Monday, January 1, 2018

Building the Pinhole Lab Camera

June 2019. When my university retiree account disappeared with a new change in policy, the pictures I uploaded to this blog while logged into that account disappeared. I'm working on fixing that but it's going to be at least a summer long project. 

My fantasy pinhole lab class is a liberal construction of objectives from Art, Science, Shop, History and Zen.  Making the camera involves almost all those categories.

Link to the original Pinhole Lab Camera description     Link to Templates page

I had shop class for a semester in 8th grade. We learned some machining - drilling, turning metal on a lathe, cutting and bending sheet metal, soldering, taps and dies  - and even individual lessons in welding from the teacher.  I think an 8th grader should have no trouble making this camera.  Even before 6th grade I remember a rainy day on vacation at Christy Lake that I filled making models of the locomotives from The Great Locomotive Chase that were printed on Cheerios boxes and cut out with scissors and glued together.  I also made models of rockets and cars about that age.  This isn't really much harder. Probably the most difficult part is the need for neatness and accuracy.

I think of this as constructing the camera from raw materials. It's all paper, glue, cardstock, a little bit of brass or aluminum and a bit of tape, some of it opaque.

The camera is built from gluing a computer printed template to card stock. Designing your own camera would be a kind of an advanced class and I intend this for pinhole rookies or anyone who wanted to do this kind of experimenting.  I worked for my father for five months in a plant that fabricated feed and fertilizer mixers from raw steel.  My job was often to cut out parts from sheets of #10 steel with a nibbler or acetylene torch that had been traced around tin templates with a soapstone marker, which were then rolled or folded and welded together. This is remarkably similar.

I've made the template on tabloid paper, but I think it will fit on A3.  There are several copy businesses in my town that provide tabloid size printing. With a little encouragement, I could set it up to print on letter size.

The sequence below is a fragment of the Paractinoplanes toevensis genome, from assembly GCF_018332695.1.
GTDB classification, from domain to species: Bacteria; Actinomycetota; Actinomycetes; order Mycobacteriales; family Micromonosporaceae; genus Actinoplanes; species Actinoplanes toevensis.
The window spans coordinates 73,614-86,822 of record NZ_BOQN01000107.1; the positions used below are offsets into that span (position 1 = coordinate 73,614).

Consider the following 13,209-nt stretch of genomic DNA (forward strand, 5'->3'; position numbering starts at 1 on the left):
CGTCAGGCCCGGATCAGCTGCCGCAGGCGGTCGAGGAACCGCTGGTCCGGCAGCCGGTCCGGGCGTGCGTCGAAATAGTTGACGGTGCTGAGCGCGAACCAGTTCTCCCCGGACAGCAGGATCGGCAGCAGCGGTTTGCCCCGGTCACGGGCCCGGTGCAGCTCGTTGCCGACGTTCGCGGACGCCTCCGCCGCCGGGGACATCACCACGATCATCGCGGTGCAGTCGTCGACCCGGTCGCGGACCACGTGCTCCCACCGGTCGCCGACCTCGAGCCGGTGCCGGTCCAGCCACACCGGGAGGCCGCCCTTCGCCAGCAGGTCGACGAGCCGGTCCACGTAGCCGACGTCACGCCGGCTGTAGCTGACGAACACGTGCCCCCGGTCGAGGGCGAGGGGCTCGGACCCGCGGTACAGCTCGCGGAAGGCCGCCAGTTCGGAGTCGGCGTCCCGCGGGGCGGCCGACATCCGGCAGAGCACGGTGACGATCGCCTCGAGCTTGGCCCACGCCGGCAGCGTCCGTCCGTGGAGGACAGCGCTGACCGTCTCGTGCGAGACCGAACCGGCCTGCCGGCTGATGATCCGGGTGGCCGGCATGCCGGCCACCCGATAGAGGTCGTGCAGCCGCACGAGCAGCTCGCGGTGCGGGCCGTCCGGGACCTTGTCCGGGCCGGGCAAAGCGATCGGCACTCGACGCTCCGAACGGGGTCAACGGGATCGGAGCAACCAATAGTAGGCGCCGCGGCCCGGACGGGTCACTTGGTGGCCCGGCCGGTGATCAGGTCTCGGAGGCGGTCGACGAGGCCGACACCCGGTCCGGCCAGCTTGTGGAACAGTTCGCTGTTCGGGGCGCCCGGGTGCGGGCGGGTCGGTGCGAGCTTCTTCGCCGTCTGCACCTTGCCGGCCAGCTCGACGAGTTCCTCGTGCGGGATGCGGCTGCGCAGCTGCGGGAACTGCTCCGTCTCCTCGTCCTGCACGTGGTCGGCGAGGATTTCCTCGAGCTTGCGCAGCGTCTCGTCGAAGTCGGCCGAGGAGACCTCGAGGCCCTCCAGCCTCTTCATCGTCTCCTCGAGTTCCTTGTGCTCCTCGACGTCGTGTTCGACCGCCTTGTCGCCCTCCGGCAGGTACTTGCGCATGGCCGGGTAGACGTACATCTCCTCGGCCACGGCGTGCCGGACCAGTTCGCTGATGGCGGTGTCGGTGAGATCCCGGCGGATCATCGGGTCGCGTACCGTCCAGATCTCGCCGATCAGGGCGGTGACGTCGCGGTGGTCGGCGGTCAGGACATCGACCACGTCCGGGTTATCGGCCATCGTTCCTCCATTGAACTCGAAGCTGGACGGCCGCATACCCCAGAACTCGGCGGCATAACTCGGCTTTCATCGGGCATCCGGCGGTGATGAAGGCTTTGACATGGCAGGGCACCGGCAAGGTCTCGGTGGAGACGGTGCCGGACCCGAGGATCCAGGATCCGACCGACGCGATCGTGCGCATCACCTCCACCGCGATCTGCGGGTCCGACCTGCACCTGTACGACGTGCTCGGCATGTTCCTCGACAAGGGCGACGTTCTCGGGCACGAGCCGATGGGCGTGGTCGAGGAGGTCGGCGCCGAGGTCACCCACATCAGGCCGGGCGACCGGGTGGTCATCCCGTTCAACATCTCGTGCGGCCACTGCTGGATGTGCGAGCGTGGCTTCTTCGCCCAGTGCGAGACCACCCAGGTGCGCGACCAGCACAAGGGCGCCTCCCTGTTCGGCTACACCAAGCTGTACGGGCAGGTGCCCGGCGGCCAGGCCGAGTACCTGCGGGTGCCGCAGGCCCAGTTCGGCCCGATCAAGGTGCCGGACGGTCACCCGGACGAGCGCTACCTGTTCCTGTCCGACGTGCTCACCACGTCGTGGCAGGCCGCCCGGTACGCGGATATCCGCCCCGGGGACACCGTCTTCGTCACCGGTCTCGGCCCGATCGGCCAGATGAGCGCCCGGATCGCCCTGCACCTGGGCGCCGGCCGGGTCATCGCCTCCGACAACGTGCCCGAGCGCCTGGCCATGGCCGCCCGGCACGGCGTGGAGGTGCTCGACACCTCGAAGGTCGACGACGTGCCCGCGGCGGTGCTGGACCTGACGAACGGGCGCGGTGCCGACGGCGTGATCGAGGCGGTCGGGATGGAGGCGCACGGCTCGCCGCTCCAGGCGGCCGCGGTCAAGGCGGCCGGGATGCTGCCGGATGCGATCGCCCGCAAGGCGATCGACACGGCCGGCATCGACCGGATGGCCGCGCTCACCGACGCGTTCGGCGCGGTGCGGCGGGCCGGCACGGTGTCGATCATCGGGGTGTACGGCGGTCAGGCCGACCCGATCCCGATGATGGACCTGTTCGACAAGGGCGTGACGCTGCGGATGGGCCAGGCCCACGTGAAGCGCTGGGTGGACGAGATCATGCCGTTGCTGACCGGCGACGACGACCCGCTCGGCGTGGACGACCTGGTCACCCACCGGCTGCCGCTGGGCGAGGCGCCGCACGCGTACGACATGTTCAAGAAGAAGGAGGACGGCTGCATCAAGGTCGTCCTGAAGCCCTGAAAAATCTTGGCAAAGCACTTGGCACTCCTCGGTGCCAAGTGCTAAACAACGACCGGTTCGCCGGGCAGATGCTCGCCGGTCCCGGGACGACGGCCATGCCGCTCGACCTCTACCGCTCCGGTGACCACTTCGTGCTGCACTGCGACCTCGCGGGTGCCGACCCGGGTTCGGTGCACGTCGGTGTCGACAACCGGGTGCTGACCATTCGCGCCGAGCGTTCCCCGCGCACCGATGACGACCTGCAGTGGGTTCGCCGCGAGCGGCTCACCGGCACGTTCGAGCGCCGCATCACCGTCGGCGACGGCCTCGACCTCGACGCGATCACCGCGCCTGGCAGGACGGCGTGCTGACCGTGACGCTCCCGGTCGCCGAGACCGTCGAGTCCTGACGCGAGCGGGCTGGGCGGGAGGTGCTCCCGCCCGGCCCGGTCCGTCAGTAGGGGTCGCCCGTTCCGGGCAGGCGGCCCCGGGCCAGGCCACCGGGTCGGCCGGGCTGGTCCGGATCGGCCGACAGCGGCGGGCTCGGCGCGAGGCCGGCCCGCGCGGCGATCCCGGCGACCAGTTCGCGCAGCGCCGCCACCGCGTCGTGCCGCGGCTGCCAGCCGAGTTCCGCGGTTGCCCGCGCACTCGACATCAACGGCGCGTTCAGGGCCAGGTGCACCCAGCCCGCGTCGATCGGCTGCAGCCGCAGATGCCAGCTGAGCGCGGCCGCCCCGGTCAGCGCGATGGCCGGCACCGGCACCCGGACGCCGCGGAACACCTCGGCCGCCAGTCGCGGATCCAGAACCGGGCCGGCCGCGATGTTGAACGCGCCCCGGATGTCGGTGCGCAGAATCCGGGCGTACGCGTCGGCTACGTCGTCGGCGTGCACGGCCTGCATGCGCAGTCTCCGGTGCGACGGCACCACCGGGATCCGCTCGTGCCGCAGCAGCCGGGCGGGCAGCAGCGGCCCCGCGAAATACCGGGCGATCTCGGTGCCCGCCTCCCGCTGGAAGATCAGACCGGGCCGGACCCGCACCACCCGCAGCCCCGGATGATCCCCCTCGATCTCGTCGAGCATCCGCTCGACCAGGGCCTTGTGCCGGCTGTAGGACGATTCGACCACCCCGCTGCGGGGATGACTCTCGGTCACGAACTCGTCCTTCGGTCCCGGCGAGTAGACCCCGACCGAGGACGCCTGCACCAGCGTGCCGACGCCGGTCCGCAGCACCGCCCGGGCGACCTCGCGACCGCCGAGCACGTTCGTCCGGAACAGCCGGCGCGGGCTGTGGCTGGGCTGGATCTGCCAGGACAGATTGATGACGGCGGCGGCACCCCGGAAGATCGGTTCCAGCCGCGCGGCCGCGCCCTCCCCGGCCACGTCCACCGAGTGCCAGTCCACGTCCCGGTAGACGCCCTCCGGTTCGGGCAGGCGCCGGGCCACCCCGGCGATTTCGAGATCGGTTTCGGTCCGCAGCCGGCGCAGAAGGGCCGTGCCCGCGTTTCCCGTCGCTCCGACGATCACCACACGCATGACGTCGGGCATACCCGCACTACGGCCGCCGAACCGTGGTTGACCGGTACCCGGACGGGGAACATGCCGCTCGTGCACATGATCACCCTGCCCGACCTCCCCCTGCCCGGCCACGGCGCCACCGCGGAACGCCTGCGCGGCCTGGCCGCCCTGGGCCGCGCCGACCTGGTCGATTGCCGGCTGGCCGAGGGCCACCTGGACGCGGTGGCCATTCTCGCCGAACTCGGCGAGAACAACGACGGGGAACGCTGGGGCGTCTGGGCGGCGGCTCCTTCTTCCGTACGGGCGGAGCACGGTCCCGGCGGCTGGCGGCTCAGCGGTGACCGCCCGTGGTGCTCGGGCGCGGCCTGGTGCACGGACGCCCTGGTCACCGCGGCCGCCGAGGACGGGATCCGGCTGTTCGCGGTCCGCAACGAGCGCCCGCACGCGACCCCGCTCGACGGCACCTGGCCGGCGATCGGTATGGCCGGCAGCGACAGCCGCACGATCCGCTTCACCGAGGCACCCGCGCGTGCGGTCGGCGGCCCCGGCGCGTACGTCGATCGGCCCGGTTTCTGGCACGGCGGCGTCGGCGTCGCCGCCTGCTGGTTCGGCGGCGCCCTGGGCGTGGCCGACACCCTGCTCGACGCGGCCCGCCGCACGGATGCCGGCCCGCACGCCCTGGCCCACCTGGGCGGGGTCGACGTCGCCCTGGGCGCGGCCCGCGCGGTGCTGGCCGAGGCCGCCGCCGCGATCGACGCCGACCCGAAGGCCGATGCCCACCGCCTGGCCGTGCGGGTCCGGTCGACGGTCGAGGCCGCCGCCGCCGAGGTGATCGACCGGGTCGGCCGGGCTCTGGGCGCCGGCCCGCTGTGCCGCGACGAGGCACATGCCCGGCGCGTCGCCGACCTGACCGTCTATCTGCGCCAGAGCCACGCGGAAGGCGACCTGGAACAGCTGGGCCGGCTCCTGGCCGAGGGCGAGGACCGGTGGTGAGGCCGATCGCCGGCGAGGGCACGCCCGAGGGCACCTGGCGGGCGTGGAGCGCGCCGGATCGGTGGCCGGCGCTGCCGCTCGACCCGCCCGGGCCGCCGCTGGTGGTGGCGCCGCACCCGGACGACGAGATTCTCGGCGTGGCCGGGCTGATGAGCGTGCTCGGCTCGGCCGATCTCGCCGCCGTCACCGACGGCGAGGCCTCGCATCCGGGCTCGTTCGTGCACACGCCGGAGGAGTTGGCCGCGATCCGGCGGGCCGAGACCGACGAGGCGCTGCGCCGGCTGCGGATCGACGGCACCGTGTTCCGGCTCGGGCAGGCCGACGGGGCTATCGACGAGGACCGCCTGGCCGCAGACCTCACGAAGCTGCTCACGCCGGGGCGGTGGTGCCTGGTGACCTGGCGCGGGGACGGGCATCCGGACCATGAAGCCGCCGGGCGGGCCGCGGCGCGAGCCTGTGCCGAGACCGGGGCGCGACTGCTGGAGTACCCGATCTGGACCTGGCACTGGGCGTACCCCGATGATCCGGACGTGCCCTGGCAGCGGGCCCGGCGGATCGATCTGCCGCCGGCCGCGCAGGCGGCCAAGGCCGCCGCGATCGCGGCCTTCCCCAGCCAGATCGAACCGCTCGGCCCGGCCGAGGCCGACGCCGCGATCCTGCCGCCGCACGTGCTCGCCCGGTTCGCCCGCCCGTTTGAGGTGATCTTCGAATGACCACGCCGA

The card stock normally found in cereal boxes and beverage containers is the material I try to use the most. The parts just fit on a large economy size box of Cheerios. The largest piece requires a 12 and a half inch square. You might need two boxes if your boxes are a little smaller and you might find the parts will fit on smaller boxes once you flatten them out.

If you can't get big enough cereal or beverage packaging, card that is often sold as poster board is usually available in 22 x 28 sheets in department and drug stores.  Get black, although if you paint the interior of the camera with a couple coats of black paint, it really doesn't matter what color it is.

The first step is to cut out the template parts with about a quarter-inch (5mm) border around them

Cut Front-1 and Front-2 right to the edge that's labeled A and B.

Arrange them on your card stock to see how everything fits so you don't have the last part hanging off the edge. Don't worry about going across folds in the original box.  That won't matter when the camera is glued together. Try to keep them square though.

Glue is a basic component of this camera, and requires a bit of care and technique. Also in 8th grade, I had an Art class where we made sculptures by gluing tooth picks together.

You can make the camera with the printed side in or out.  The template is glued to what you choose to be the inside.  I'm going to make the plain brown side the outside because I think things show up better in the photos I'm showing you here.

The printed surface on packaging is quite glossy and requires being roughened in order to give the glue something to grip on to.  When I've got a lot of area to cover,  I do this by rubbing it with sandpaper.  I'm using 150 grit because that's what I happened to have, but you could use something a little coarser if you had that. In the final template, I have made the parts of the template that will be a glued surface light grey (so there's plain white paper between the dots), but a pass with the sandpaper over those areas wouldn't hurt when those areas get glued. Did I mention one of my jobs at my Dad's factory was sandblasting fertilizer mixers to prepare them for corrosion resistant paint?

I'm using Aleen's Tacky Glue, but you could use anything designed to bond paper permanently, as long as you let it dry as long as necessary for your type of glue. (Notice how I put that in bold italics?)

Before gluing, dampen a paper towel and have it ready to use it conscientiously to clean your fingers (you'll see in a minute) and any migrations of glue to the table or other non-glued surface.

Squeeze out a series of rows of glue back and forth on the unprinted side of Front -1 about a half inch (12mm) apart.